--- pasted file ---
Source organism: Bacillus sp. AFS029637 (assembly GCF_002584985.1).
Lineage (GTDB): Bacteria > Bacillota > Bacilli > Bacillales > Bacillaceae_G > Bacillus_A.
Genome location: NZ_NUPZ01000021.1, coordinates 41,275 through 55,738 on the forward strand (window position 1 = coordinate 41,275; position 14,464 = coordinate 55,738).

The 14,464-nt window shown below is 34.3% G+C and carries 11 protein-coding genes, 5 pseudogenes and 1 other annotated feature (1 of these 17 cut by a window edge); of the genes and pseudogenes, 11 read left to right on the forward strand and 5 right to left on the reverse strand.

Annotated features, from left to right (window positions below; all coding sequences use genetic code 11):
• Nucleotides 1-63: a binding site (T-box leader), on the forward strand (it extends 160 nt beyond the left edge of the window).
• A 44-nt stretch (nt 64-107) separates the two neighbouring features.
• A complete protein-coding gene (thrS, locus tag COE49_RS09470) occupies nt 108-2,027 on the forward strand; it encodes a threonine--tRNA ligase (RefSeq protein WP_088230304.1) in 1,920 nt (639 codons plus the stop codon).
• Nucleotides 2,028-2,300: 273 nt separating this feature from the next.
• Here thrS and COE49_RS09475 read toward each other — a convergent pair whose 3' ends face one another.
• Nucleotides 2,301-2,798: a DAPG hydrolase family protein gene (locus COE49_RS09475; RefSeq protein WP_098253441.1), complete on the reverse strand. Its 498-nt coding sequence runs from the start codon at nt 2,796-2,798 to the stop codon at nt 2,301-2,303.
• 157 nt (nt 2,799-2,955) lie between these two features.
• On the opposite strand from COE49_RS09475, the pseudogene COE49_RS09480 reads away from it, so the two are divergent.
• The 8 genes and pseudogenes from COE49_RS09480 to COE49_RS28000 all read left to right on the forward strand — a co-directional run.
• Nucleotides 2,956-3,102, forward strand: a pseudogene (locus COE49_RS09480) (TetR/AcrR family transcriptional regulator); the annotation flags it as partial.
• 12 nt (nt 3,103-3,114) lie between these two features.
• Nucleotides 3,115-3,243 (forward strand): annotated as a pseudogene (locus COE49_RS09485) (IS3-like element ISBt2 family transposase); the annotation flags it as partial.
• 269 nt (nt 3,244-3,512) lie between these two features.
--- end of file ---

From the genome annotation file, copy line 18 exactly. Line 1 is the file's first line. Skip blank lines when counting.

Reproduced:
• 269 nt (nt 3,244-3,512) lie between these two features.